From Ian Wright to Lady Laura Kenny supporting the new Telegraph campaign to fill the gap between the prize and money between the sexes

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Other big supporters include Olympic gold medalist Jessica Ennis-Hill, Billie Jean King Cup winner Anne Keothavong, world champion cyclist Lizzie Deignan, English rugby giants Zoe Aldcroft, Will Greenwood and Poppy Cleall, Scottish captain Rachel Malndely Smith, Scott and Jamie Carragher, current national team players Caroline Weir and Lotte Wubben-Moy, cricket World Cup winners Alex Hartley and Ebony Rainford-Brent, and main ladies golf winners Laura Davies and Justin Rose.

While sports such as athletics, tennis, swimming, hockey, skiing, triathlon, volleyball and cricket have achieved the same cash prizes at world events, others continue to offer very different prizes:

  • In football, the men’s teams at Euro 2020 shared a prize fund of £ 275 million – 20 times more than £ 13.4 million for the women’s Euro 2022;
  • This year’s Champions League will offer £ 1.66 billion to men’s clubs – compared to £ 20 million for women;
  • At the next FIFA World Cup, the prize pool for men will be £ 335 million and for women it has so far pledged at least £ 46 million. The French have received almost 10 times more than the Americans for winning the last World Cup;
  • The Football Association, which has banned women’s football for 50 years, has promised a tenfold increase in prize money in the FA Cup for women from just £ 428,915 this season to £ 3 million next year. That’s up from £ 15.9 million for the FA Men’s Cup, while leading clubs already benefit from the multi-billion pound Premier League;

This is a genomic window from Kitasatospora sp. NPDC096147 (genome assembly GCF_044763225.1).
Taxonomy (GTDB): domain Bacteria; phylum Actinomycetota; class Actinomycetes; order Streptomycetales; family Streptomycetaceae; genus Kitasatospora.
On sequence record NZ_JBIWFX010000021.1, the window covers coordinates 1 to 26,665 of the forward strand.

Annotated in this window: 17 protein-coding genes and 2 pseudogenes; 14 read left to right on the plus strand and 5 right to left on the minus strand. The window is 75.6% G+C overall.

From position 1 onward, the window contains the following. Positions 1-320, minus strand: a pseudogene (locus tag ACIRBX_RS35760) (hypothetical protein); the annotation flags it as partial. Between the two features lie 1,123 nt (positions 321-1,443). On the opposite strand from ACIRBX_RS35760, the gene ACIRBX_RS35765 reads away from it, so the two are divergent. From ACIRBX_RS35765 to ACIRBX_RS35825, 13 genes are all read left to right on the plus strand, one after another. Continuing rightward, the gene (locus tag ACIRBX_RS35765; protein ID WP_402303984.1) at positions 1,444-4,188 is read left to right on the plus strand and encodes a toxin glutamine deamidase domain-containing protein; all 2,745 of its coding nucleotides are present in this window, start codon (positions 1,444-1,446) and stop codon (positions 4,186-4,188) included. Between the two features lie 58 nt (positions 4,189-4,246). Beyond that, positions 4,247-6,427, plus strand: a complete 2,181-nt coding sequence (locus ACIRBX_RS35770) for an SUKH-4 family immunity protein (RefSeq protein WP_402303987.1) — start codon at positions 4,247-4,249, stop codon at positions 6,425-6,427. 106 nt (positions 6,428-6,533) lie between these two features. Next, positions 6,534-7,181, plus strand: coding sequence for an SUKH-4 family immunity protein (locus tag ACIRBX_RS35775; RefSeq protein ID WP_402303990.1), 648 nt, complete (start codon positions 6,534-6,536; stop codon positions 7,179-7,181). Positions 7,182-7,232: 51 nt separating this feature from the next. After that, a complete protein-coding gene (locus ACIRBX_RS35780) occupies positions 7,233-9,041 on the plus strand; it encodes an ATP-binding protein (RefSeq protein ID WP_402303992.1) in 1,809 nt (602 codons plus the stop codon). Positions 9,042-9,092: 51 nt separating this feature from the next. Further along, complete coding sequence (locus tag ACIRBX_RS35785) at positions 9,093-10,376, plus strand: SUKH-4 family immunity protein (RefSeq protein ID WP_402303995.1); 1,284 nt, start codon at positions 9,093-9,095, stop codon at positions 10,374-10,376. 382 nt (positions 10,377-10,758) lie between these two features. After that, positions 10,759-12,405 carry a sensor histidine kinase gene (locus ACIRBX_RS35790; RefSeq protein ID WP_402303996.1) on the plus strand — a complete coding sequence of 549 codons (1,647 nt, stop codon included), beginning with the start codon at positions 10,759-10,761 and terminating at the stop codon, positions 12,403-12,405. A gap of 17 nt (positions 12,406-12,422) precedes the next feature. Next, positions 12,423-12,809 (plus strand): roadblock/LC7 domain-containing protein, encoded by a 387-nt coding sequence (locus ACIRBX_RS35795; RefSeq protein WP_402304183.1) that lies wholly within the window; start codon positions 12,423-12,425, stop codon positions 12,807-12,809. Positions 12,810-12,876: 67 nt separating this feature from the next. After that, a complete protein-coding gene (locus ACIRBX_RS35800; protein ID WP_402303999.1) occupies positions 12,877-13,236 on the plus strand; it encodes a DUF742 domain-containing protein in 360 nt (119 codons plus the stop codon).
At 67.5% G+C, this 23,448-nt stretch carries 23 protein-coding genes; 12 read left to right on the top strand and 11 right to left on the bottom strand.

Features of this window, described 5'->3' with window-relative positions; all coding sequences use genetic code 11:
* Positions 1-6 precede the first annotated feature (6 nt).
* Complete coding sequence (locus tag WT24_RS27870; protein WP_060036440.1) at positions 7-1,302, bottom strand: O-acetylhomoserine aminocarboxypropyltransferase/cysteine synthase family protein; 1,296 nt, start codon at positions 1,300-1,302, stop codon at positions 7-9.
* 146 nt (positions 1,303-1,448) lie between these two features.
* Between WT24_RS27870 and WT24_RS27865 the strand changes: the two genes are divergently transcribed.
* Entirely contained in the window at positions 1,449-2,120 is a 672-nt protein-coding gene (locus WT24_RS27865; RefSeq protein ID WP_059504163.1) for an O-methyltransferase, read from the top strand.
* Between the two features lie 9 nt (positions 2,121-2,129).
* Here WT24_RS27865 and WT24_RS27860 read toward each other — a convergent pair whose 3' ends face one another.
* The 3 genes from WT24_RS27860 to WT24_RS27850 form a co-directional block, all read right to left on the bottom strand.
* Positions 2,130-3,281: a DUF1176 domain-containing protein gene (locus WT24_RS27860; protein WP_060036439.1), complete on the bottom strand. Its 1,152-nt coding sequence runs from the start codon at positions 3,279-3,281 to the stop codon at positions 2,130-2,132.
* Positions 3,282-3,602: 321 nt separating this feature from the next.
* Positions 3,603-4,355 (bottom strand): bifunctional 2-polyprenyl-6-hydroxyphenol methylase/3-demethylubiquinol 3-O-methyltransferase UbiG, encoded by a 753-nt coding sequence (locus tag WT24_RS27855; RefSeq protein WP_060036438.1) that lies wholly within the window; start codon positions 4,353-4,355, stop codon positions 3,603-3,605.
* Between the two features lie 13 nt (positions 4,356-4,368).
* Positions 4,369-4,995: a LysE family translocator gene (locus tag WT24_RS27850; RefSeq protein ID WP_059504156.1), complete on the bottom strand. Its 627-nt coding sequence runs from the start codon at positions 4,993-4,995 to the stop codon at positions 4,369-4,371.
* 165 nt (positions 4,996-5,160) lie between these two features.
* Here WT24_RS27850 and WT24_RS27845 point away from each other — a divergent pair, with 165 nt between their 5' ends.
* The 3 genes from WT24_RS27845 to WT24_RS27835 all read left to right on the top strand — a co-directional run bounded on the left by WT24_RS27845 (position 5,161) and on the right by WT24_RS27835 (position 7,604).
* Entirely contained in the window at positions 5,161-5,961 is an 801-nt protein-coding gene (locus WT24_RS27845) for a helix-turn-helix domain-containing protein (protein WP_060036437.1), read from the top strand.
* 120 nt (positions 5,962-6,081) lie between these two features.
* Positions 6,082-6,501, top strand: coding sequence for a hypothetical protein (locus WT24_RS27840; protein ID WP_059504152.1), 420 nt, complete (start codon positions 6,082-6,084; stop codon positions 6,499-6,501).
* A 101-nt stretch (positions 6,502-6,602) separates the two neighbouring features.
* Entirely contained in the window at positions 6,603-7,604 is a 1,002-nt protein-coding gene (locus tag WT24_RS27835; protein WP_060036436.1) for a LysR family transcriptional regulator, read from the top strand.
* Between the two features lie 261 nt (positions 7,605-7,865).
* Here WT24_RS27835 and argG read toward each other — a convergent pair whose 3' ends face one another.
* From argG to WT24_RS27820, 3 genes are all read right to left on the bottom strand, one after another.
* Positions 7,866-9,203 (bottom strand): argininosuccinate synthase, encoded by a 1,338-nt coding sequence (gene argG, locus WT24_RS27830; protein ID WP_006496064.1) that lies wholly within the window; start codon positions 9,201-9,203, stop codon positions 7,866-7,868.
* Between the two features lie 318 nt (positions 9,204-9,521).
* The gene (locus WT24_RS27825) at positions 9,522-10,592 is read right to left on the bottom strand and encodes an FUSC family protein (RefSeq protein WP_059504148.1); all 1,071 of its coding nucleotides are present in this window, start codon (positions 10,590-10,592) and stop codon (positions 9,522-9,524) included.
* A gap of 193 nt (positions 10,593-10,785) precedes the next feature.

• The Men’s and Women’s Open Golf Championships are expected to miss more than £ 3.5 million in total prize money this year;
  • The July Tour de France Femmes will offer the winner £ 42,000 compared to 10 times more (£ 420,000) for the men’s race.

Cyclist Deignan, whose historic Paris-Roubaix victory last year received a first prize of just £ 1,313 compared to more than £ 25,000 for men, said: “Equal cash prizes send a clear message that women deserve equal recognition for their achievements. This must be the expectation of governing bodies, which should lead sport towards equality in their organizations. It’s a necessary step, and it’s been a long time. “

The Six Nations rugby union does not want to disclose its financial data, but a tenth of the annual revenue from the men’s tournament, reportedly around £ 16 million, is paid out according to its performance. There is no such distribution for the women’s tournament. World Rugby says it doesn’t issue a cash prize, but what it calls a “participation grant” in the Men’s World Cup, which is awarded gradually based on performance. There is no such scheme for women, but a “preparatory contribution” for qualified teams. It has also been reported that the Rugby Football Association was prepared to pay English men bonuses of £ 7 million (£ 225,000 per player) if they were to win the 2019 World Cup.

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